More and more organizations are recognizing the need to make sure their esports events are inclusive and welcoming to diverse participants. This includes not only players, but also spectators and employees. When organizing a tournament you may mostly be focused on the players but keep in mind that you are producing an event that will not only have a (hopefully) diverse set of employees working on it, but also an audience that will bring with it...
Online SOS provides free, professional services and tools to victims of online harassment. We work directly with our clients to reduce the emotional and financial distress this can have through such resources as counseling / crisis coaching with our in-house mental health professionals and financial and emotional support (through case management referrals and a donation to help pay for services).
Over the last several years we have become particularly excited about collegiate esports as a space where real interest in diversity and inclusion is already happening and could be further amplified.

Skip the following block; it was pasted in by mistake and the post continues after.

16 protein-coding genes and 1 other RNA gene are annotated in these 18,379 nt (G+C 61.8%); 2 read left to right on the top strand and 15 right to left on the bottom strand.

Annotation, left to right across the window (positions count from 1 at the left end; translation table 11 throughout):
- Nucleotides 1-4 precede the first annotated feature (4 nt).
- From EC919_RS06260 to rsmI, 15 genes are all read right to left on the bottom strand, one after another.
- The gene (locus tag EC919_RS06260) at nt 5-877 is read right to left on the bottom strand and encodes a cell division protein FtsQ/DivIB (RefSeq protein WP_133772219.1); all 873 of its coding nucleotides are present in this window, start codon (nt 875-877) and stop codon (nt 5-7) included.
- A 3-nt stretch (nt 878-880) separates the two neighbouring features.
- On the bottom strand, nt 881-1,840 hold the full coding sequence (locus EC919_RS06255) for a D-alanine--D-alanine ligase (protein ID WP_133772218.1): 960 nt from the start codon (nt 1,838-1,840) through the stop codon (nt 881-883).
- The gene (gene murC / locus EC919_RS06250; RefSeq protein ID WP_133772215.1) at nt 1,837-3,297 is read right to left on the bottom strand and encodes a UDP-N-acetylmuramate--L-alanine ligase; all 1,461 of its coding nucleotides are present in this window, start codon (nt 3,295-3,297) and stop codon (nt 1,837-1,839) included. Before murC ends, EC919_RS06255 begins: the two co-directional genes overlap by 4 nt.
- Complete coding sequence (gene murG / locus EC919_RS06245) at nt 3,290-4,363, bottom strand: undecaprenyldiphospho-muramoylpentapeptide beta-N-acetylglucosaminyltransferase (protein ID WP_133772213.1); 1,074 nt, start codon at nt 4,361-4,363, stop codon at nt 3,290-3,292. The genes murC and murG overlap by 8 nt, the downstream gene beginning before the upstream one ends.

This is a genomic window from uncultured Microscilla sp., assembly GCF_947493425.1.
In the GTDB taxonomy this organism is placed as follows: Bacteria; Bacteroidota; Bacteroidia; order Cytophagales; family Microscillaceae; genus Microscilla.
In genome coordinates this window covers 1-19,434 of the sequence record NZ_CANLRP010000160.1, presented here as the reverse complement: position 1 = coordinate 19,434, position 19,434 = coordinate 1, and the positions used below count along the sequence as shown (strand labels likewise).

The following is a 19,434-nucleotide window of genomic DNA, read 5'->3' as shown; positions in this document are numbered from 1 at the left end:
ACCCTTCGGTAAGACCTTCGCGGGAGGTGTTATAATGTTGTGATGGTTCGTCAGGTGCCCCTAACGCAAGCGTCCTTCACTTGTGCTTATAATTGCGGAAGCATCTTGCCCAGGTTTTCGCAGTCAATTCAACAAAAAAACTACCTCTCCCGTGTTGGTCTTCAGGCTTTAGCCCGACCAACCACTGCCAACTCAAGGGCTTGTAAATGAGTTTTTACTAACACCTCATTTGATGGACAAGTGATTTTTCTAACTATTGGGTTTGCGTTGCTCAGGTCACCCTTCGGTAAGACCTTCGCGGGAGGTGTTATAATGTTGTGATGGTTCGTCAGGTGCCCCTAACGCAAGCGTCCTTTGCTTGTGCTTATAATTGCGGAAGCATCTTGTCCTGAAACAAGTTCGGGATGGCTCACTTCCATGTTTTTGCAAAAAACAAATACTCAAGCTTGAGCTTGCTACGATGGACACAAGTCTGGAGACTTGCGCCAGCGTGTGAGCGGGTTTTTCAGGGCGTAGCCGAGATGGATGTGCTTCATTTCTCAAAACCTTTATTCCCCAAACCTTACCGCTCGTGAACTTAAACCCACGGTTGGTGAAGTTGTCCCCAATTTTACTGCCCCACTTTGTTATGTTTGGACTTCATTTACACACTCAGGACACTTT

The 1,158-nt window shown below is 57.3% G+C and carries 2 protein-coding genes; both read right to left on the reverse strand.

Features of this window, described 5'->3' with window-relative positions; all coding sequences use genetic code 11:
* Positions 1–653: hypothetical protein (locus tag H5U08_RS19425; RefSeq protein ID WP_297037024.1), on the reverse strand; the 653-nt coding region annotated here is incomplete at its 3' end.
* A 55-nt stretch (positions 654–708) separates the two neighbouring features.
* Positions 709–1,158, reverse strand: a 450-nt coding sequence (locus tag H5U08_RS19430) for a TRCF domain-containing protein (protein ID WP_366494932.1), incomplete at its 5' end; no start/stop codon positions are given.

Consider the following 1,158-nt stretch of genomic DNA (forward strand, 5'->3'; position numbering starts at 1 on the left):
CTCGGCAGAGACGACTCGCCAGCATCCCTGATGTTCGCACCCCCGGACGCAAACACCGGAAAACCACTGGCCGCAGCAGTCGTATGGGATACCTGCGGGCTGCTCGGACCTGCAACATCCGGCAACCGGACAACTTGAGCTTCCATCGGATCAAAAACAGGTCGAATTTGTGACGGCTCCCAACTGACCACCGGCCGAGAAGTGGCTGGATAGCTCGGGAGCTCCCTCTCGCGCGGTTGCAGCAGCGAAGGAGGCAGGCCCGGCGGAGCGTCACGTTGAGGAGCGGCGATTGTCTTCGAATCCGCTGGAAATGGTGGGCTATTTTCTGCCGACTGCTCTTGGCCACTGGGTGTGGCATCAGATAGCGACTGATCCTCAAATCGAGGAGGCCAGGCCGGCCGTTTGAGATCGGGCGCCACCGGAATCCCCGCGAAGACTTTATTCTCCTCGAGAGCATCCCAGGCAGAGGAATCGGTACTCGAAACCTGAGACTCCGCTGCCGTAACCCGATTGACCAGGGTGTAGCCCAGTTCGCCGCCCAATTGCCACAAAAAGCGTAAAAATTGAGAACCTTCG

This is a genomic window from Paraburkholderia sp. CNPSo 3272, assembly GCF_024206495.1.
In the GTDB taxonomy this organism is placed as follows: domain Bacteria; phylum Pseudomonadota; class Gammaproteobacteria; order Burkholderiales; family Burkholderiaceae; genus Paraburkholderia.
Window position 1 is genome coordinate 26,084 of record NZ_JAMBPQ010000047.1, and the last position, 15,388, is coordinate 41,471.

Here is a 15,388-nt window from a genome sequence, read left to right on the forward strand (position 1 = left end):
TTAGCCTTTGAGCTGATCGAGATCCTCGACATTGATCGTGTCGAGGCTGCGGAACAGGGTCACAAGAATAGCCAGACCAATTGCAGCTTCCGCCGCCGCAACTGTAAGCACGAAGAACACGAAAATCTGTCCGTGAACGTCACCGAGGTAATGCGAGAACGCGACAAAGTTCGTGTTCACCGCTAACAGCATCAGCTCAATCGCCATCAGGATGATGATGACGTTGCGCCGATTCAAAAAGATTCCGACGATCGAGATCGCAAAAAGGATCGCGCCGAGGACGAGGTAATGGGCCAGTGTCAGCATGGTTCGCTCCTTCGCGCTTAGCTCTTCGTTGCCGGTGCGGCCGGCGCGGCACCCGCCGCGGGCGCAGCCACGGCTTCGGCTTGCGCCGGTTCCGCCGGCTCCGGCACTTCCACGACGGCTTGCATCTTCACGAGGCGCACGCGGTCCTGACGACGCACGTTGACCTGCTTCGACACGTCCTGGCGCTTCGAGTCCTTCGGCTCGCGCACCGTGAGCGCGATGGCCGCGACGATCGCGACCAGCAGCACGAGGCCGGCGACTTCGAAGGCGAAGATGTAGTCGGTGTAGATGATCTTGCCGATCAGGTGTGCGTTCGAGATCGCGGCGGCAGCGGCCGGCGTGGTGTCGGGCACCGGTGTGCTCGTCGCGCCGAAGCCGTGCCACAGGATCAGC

A major goal for our second workshop (April 2016) was to do a deeper dive, looking for models, examples, and strategies that might be undertaken to tackle the issue of online harassment and address the daunting task of online community moderation.
AnyKey undertook research at IEM San Jose (Nov 21 & 22, 2015) on esports fandom with an eye toward larger questions of diversity and gender.